“They might still have been better than her,” he countered.

            “Or worse.”

            He frowned. The Cheshire always seemed to get the final word, but that was why he was so valued.  He often had his own agenda when doing anything, but had thus far worked for the good of Underland since Nolan had assumed control.  The overlying consensus had been that he was the only one that could possibly hope to keep Underland on an even keel, and so far he had done his best. As the fabled blood of Alice, the young woman who in her own day had changed the fate of these lands, he had come to this world quite by accident, lured here by the White Rabbit, who had only a few years ago passed of old age, leaving his clock and his duties to one of his many sons, Rembrandt.  The young bunny was still in the prime of his youth, and often displayed as much by acting like an insufferable know-it-all while still attempting to liven up any given situation with an ill-timed quip or joke.  He was not his father by any means, but he was learning, and overall he was a fine enough addition to Nolan’s court.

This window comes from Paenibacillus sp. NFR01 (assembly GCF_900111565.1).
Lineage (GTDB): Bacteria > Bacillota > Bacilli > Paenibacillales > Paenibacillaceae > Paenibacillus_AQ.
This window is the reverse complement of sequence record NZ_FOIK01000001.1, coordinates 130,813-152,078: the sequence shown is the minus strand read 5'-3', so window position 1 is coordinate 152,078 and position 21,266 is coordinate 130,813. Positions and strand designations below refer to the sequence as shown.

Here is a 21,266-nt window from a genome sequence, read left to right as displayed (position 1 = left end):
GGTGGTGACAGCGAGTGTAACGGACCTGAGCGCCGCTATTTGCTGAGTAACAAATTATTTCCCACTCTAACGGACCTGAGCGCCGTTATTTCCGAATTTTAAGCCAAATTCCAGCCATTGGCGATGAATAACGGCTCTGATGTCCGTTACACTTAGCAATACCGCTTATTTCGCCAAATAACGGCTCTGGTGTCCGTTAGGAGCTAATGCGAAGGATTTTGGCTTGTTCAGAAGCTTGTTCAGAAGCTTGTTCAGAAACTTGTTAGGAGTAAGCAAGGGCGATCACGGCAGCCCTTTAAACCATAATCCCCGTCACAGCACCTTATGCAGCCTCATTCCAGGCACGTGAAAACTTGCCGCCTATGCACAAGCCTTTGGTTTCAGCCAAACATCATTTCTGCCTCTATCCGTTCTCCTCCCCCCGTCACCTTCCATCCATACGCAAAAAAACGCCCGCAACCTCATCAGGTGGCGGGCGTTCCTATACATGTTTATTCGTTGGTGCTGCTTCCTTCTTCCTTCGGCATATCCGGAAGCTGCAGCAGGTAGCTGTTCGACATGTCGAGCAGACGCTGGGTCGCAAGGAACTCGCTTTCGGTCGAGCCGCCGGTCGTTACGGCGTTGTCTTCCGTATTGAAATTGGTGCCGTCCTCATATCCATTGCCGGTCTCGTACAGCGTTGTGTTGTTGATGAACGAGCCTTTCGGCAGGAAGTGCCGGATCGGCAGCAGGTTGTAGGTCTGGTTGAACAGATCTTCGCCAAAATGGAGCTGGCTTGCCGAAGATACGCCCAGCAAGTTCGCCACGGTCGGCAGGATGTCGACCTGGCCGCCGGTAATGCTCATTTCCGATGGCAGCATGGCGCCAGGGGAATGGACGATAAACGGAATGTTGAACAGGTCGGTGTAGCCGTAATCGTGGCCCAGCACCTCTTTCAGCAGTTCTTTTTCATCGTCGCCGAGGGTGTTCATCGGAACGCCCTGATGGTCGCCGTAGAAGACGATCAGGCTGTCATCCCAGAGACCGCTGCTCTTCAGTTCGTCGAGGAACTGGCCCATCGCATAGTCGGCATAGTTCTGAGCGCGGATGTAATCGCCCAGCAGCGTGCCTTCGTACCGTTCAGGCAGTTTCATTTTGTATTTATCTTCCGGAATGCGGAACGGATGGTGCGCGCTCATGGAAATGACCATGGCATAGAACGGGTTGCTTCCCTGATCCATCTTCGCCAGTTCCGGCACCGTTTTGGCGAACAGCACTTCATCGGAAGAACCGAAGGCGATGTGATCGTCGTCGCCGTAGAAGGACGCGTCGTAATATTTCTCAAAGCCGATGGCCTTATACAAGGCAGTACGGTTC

“Why now though?” Nolan asked, “Why would she bother coming back after so long?”

            “Any good insurrection takes time,” the Cheshire purred, “and Mab has always been known for a good plot twist, something that is sure to take us by surprise.  I can only begin to wonder what it might be this time.”

            “You sound far too excited at the prospect,” Nolan chided.

            “On the contrary my commander,” the Cheshire said, his multi-colored pelt shimmering as he looked up at Nolan, “I am worried indeed that she might come back, as I did not relish her presence the last time. You will recall I am the one who aided in defeating her last time.”

            “I do, and I am still thankful,” he replied, “Though I still believe I should have taken Mab’s head and not her hand.  That at least would have eliminated one threat.”